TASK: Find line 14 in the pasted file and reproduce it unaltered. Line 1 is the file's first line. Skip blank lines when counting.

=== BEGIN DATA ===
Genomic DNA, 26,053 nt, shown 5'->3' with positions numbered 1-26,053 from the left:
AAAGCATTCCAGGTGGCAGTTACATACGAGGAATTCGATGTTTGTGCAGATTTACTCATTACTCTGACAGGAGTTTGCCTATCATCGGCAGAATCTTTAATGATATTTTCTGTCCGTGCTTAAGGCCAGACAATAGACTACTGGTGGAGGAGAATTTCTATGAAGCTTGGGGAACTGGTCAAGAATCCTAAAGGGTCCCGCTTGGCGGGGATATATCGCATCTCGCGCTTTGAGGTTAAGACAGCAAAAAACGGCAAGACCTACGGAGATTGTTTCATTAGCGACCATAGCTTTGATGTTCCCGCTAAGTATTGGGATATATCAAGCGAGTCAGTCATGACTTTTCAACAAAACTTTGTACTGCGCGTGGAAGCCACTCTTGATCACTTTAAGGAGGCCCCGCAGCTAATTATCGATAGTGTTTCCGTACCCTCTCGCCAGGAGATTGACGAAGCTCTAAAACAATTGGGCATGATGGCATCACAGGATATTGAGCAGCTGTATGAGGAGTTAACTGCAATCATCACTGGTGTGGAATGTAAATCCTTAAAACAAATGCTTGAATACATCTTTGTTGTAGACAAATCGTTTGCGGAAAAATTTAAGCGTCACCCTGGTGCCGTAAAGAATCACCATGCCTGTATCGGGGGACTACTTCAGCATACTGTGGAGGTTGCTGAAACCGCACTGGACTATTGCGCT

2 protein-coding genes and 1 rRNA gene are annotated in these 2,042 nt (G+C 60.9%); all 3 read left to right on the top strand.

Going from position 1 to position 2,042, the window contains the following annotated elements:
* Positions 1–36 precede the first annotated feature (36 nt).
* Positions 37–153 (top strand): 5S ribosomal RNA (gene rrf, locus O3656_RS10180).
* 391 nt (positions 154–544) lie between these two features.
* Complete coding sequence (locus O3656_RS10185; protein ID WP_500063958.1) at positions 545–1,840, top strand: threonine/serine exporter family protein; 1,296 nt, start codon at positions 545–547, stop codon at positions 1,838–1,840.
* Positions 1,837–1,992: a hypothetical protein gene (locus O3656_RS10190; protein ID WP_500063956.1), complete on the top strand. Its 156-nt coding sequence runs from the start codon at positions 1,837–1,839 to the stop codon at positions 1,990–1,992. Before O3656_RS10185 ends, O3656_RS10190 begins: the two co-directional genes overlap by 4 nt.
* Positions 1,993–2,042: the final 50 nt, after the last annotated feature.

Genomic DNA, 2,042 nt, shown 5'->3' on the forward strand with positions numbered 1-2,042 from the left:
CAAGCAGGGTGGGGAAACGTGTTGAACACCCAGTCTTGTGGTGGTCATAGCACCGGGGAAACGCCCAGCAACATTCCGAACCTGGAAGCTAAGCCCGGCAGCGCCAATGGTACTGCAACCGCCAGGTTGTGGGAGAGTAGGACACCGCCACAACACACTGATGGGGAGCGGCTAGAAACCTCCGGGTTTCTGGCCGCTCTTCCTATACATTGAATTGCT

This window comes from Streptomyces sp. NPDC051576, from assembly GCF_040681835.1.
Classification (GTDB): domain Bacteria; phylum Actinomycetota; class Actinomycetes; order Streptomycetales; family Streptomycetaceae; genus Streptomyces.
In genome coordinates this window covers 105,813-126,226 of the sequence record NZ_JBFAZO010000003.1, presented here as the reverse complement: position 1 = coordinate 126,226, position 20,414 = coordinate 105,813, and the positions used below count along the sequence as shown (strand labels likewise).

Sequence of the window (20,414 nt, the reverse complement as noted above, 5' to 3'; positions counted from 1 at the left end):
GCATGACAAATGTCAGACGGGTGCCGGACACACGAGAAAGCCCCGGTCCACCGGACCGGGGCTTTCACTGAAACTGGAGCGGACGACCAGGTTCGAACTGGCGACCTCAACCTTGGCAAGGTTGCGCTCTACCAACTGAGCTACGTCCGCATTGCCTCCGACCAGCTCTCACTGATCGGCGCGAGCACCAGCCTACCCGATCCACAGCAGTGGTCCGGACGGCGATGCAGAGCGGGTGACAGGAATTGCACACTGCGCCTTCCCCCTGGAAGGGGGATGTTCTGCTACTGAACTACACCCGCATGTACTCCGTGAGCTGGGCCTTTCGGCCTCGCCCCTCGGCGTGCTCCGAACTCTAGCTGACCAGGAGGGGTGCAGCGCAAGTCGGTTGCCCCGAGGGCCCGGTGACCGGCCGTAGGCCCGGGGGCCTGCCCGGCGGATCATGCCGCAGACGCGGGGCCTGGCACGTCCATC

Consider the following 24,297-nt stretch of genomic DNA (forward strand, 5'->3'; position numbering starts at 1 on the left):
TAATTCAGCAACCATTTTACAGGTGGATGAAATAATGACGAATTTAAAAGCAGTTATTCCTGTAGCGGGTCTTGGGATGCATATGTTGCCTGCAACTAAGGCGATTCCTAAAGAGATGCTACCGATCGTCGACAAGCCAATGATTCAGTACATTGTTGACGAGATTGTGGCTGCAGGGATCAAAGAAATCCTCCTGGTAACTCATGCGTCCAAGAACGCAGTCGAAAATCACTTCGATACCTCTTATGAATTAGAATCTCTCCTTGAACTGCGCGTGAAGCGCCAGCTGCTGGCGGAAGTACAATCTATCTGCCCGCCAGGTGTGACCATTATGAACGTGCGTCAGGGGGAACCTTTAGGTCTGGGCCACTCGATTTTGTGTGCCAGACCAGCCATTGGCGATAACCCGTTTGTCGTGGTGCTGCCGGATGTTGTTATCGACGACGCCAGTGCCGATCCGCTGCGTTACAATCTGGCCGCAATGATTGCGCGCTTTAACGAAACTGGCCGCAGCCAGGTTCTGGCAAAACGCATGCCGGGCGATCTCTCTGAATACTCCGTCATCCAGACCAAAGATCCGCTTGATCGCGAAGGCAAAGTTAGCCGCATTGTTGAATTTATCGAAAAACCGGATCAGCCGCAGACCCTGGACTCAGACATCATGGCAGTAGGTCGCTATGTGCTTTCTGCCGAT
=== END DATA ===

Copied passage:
Classification (GTDB): domain Bacteria; phylum Actinomycetota; class Actinomycetes; order Streptomycetales; family Streptomycetaceae; genus Streptomyces.